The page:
If you promote any foreign religions, gods or messiahs, lies about Israel, anti-Semitism, or advocate violence (except against terrorists), your permission to comment may be revoked.

No Responses to “Reflection And Accountability”

Comments are closed.

SocialTwist Tell-a-Friend

Current Top Story
Do you know where your vegetables grow?
Not So Kosher Shemittah L’Mehadrin
Latest Judaism Stories
Greenbaum-102414

Noach was the lonely man of faith living in a depraved world, full of wickedness.

Parsha-Perspectives-logo

Avraham became a great man during the 175 years of his life, while his predecessors became increasingly wicked, despite staggering knowledge, during their lifetimes of hundreds of years.

Rapps-Rabbi-Joshua-logo

Shem realized that he owed his existence to his father who brought him into the world.

Daf-Yomi-logo

Law-Abiding Citizen
‘That Which Is Crooked Cannot Be Made Straight…’
(Yevamos 22a-b)

The flood was not sent to destroy, but to restore the positive potential of the world.

Question: I recently loaned money to a friend who has been able to repay only part of it. This was an interest-free loan. We exchanged a signed IOU, not a proper shtar with witnesses, since I have always trusted her integrity and only wanted a document that confirms what was loaned and what was repaid. Now that shemittah is approaching, what should I do? Should I forgive the loan? And if my friend is not able to repay it, may I deduct the unpaid money from my ma’aser requirement?

Name Withheld

Why is there is no mention of dinosaurs, and other prehistoric animals, in the Torah?

Strict din demands perfection. There is no room for shortcomings and no place for excuses; you are responsible.

Surprisingly, my husband and one son arrived home over half-an-hour earlier than usual. I excitedly shared my perfect-timing story, but my better half one upped me easily.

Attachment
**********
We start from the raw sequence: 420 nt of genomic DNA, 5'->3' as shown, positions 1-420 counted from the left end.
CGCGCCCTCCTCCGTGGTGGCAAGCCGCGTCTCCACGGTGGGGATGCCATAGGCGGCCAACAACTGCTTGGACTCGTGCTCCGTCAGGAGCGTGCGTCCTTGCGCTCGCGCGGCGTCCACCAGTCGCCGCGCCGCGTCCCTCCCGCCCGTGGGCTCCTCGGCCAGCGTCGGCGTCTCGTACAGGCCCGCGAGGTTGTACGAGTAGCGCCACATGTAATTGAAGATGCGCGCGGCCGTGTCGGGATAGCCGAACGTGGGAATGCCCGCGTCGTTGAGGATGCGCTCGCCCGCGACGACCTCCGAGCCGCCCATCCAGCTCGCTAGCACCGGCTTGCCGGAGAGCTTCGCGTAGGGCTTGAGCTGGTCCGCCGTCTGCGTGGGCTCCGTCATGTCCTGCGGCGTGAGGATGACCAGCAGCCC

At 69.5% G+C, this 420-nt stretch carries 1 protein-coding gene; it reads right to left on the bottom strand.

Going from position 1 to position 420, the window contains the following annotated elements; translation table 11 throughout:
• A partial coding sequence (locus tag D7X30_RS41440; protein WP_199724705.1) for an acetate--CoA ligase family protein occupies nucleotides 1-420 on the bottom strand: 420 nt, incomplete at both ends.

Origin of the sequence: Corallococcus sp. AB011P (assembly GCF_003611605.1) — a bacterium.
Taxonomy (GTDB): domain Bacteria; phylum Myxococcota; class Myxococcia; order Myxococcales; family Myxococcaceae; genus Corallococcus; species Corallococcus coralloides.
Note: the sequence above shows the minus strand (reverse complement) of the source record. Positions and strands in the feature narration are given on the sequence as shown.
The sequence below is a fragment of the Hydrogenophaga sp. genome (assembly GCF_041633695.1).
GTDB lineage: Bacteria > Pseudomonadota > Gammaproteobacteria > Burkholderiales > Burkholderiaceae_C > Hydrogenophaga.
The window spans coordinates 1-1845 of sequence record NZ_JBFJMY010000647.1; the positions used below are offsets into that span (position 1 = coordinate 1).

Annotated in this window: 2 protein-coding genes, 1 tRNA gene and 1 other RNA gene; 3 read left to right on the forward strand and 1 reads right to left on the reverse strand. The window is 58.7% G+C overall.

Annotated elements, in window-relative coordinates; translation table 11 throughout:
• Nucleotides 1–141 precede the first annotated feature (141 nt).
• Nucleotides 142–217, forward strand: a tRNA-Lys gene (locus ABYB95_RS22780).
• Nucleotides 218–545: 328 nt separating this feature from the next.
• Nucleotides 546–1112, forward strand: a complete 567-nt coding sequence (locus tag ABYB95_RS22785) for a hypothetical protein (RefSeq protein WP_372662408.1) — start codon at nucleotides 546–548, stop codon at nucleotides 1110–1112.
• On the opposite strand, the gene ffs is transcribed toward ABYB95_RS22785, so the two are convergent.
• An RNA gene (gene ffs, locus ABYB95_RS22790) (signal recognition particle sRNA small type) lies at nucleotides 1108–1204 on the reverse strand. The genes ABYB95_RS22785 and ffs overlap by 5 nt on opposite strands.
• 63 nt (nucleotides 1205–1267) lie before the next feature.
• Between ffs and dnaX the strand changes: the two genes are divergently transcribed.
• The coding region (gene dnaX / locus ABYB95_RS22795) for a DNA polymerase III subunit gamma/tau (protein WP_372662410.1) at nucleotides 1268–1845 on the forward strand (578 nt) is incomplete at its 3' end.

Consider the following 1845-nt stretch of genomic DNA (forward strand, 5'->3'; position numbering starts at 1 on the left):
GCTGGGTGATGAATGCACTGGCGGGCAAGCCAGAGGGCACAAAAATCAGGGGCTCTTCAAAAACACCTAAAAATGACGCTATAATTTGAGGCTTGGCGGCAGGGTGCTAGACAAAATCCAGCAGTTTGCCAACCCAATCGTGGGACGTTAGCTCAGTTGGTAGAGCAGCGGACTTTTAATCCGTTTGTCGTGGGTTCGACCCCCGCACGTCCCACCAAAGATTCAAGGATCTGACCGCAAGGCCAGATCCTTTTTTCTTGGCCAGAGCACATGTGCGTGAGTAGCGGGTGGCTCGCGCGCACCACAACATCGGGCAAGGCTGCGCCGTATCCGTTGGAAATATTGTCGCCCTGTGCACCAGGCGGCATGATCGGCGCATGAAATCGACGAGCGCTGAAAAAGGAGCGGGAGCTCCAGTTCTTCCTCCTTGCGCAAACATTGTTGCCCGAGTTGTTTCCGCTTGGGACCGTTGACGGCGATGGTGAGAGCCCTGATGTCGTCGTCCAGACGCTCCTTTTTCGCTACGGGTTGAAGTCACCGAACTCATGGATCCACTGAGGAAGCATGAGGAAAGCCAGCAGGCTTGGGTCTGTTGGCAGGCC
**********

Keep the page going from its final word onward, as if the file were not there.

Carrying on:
Noach felt a tug, and then heard a rip. His jacket had been caught on the nail, and the beautiful suit had a tear.

Boundaries must be set in every home. Parents and children are not pals. They are not equals.

Noah and his wife could not fathom living together as husband and wife and continuing the human race

The Babel story is the 2nd in a 4-act drama that’s unmistakably a connecting thread of Bereishit

Our intentions are critical in raising children because they mimic everything we parents do & think

A humble person who achieves a position of prominence will utilize the standing to benefit others.

More Articles from Rabbi Avi Weiss
Rabbi Avi Weiss, head of theYeshivat Chovevei Torah. Rabbi Asher Lopatin will be replacing him as head of the school.

Noah and his wife could not fathom living together as husband and wife and continuing the human race

Rabbi Avi Weiss

If one hurts another human being, God is hurt; if one brings joy to another, God is more joyous.

The Sukka: Even if you find it difficult to come to the synagogue, the synagogue will come to you.

Ba’al Shem Tov: “Hashem, too, is crying; as much as He is looking for us, we rarely look for Him.”

On Rosh Hashanah we are taught that true self-analysis involves the breaking down of walls

The Torah notes that even when we are dispersed God will return us to Him.

Simcha is total; sahs is God’s joy in protecting us even when we are most vulnerable.

the test of moral integrity truly presents itself when one faces difficult situations.

Printed from: http://www.jewishpress.com/judaism/parsha/reflection-and-accountability/2014/07/25/

Scan this QR code to visit this page online: